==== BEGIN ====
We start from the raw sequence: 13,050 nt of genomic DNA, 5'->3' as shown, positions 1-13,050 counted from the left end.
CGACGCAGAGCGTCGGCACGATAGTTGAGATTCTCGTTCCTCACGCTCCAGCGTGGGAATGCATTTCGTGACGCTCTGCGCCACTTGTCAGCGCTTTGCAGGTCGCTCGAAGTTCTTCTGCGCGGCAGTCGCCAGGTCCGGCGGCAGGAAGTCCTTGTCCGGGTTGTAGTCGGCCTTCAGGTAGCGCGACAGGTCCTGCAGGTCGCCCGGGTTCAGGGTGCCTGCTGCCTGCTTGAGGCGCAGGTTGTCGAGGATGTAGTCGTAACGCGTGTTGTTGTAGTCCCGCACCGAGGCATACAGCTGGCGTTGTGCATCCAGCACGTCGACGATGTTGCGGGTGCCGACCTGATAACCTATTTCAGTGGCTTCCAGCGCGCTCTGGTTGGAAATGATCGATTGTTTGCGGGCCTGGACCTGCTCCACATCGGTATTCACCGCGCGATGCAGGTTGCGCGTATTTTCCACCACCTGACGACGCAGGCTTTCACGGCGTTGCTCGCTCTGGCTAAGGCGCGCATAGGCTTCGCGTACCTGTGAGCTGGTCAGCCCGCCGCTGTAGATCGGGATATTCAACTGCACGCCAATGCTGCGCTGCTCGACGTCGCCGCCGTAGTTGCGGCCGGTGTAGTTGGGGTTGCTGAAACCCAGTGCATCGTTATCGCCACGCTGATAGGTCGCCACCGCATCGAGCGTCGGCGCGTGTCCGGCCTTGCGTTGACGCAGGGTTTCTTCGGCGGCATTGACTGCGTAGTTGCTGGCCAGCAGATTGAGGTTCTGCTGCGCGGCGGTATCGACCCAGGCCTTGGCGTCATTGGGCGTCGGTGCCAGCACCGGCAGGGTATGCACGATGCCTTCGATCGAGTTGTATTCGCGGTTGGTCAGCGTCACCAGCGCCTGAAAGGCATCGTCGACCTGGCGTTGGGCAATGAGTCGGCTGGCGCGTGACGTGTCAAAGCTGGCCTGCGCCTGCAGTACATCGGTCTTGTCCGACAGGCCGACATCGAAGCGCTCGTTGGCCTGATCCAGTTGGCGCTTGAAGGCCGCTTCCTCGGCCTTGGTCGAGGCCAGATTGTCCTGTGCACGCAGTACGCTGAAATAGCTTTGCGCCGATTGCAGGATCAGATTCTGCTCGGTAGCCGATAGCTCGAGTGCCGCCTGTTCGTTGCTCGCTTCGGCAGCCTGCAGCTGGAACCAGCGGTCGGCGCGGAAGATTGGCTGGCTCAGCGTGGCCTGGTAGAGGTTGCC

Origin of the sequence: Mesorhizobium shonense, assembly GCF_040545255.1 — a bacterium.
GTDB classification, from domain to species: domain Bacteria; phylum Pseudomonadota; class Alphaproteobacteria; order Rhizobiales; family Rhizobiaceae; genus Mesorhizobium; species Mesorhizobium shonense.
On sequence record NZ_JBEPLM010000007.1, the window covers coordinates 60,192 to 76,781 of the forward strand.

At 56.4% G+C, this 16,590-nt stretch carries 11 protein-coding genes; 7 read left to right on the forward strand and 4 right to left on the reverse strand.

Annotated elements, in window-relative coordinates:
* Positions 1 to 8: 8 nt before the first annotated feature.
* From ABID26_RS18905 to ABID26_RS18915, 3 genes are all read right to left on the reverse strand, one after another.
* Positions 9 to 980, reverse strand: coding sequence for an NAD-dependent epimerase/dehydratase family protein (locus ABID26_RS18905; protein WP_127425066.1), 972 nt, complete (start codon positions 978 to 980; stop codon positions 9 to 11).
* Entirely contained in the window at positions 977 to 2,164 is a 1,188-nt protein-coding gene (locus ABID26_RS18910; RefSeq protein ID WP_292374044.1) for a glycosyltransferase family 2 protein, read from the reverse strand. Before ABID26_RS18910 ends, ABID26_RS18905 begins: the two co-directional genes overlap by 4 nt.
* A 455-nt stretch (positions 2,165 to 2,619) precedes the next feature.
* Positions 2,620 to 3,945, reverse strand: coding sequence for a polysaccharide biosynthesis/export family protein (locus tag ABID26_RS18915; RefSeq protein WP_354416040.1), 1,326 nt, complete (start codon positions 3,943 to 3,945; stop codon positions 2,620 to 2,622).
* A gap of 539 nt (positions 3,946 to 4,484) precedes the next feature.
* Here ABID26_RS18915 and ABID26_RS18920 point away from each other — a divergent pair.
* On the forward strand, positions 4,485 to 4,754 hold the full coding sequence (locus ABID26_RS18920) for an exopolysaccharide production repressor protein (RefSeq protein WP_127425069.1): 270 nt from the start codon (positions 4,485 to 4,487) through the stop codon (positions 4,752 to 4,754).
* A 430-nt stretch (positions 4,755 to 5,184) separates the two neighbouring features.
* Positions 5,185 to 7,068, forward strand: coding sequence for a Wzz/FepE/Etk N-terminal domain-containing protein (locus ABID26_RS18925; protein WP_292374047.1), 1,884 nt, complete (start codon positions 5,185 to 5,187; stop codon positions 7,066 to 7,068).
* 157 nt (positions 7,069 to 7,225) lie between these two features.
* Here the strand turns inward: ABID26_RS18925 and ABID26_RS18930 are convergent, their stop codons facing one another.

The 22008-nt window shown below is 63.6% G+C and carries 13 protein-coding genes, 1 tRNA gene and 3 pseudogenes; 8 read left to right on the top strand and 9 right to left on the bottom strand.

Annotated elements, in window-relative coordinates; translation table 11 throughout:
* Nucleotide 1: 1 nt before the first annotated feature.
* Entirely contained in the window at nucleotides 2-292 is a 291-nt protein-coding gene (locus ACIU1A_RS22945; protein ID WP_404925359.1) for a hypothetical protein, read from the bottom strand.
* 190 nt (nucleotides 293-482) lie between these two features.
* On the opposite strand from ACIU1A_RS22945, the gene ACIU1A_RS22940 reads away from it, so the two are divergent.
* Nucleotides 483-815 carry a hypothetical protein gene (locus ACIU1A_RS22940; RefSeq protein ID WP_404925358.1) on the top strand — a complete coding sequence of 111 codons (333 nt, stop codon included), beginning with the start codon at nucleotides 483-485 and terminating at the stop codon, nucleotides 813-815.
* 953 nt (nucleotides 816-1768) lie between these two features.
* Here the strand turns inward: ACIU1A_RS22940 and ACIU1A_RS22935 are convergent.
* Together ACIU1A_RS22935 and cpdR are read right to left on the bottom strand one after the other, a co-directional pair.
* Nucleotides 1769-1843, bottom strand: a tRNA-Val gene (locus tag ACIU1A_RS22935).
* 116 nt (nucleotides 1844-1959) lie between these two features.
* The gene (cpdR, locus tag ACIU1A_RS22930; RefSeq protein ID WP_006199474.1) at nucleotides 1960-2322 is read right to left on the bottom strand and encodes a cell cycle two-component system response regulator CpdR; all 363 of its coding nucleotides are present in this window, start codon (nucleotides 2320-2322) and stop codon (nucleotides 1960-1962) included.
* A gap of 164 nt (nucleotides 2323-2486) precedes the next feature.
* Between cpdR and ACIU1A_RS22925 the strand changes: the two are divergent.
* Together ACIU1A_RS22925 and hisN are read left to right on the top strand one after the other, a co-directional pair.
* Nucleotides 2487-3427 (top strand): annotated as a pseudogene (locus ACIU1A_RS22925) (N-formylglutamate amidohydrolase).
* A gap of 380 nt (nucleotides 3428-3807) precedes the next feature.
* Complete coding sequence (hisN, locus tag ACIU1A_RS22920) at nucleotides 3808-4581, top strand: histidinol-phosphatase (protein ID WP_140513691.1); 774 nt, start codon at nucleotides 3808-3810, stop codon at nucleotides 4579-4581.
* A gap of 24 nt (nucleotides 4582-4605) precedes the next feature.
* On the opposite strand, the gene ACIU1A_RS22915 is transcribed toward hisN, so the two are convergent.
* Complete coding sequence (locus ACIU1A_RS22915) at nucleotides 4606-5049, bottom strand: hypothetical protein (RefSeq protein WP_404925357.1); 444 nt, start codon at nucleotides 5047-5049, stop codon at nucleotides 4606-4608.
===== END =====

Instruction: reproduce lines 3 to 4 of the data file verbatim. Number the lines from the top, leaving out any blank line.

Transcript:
Origin of the sequence: Mesorhizobium shonense, assembly GCF_040545255.1 — a bacterium.
GTDB classification, from domain to species: domain Bacteria; phylum Pseudomonadota; class Alphaproteobacteria; order Rhizobiales; family Rhizobiaceae; genus Mesorhizobium; species Mesorhizobium shonense.